Sourcing Trends of U.S. Fashion Companies: Discussion Questions from FASH455

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The following questions are proposed by students in FASH455 (Spring 2017) based on the 2016 U.S. Fashion Industry Benchmarking Study. Please feel free to join the online discussion (please mention the question # in your comment).

#1 With many bricks and mortar stores closing and profits decreasing in many of these stores, why do you think that 92% of respondents are optimistic or somewhat optimistic about the fashion industry over the next five years? Do you believe that there is a technological advance or a change in organizational structure that is coming in the future that is keeping them hopeful?

#2 U.S. fashion companies today have a very diversified sourcing base. For example, overall 52% of respondents report sourcing from more than ten different countries. However, it seems quite challenging to ensure all the factories they are sourcing from are up to the company’s standards. Do you think with increased pressure to become more sustainable as well as have ethical working conditions across their supply chain, U.S. fashion companies will source from fewer countries in the future?

#3 According to the survey, controlling sourcing and production cost remains one of the top business challenges for U.S. fashion companies. Does it imply that it is unrealistic to expect companies to make commitments to sustainability and social responsibility at the sacrifice of their profit?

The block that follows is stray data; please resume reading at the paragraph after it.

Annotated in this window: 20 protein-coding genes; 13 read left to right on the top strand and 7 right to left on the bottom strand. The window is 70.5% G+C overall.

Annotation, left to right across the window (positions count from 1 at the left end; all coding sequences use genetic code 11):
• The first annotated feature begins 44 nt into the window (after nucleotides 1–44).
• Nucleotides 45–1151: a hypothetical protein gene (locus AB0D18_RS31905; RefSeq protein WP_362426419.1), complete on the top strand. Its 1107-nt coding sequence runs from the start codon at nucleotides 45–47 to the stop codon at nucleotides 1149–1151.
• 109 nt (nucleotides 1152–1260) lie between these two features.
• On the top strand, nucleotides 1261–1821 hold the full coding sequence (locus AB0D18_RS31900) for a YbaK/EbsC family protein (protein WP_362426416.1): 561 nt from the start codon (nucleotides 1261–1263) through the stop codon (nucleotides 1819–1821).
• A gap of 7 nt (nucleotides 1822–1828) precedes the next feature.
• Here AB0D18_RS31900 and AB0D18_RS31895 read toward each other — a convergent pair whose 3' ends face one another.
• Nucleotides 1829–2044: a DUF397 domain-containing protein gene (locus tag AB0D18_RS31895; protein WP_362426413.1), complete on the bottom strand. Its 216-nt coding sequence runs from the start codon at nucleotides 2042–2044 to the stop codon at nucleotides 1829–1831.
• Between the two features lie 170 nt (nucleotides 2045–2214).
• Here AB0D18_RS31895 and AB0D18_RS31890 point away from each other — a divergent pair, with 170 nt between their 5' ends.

#4 U.S. apparel imports from Vietnam has been growing rapidly in recent years. Why do you think Vietnam has been able to expand as a garment exporter so quickly, outperforming most of its Asian competitors?

#5 As optimism continues to create new demand for human talent, more specifically for fashion designers, buyers and merchandisers, sourcing specialists, and social compliance specialists how can the fashion department at the University of Delaware further prepare us to excel at these positions? Any specific suggestions?

#6 What other sourcing and trade topics do you think the benchmarking study could include?

The 2 Euro T-shirt

 

This video is a great reminder of the impact of our fashion apparel industry, in particular through trade and sourcing. One key learning objective of FASH455 is to help students get aware of those critical global agendas that are highly relevant to the textile and apparel sector.

Discussion Question: After watching the video, do you have any new thoughts about how you can contribute to the building of a better world as a FASH major?

Apparel Sourcing in 2017: Results from the Just-Style State of Sourcing Survey

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The latest Just-Style State of Sourcing Survey conducted in December 2016 suggests a few trends of apparel sourcing in 2017:

  • Exchange rate volatility and rising raw material and labor costs are among the top concerns for apparel sourcing in 2017. Around 69% of survey respondents expect overall sourcing costs to rise in 2017, compared with 54.5% in last year’s survey. The fluctuating exchange rate, buyer’s expectation for higher quality of products and complex compliance requirements are among the major factors driving up the sourcing cost.
  • Apparel companies expect more uncertainties regarding the political and policy environment in 2017. Specific concerns for apparel companies include trade policy under Trump’s Administration, possible renegotiation of trade agreements such as the North American Free Trade Agreement (NAFTA) and Trump’s threats to impose a 45% punitive tariff on US textile and apparel imports from China. Respondents say the uncertainties make it challenging for companies to do strategic planning in advance
  • Sourcing will play an increasingly important role helping companies achieve strategic goals. It is highly expected that sourcing can contribute to meeting the fast-evolving demands of omni-channel retailing, consumers’ expectations for a more convenient shopping experience, as well as greater product innovation across all sales channels. A few respondents say they will use process and productivity improvement and closer collaboration with key suppliers to try to achieve these goals and mitigate any sourcing cost increases.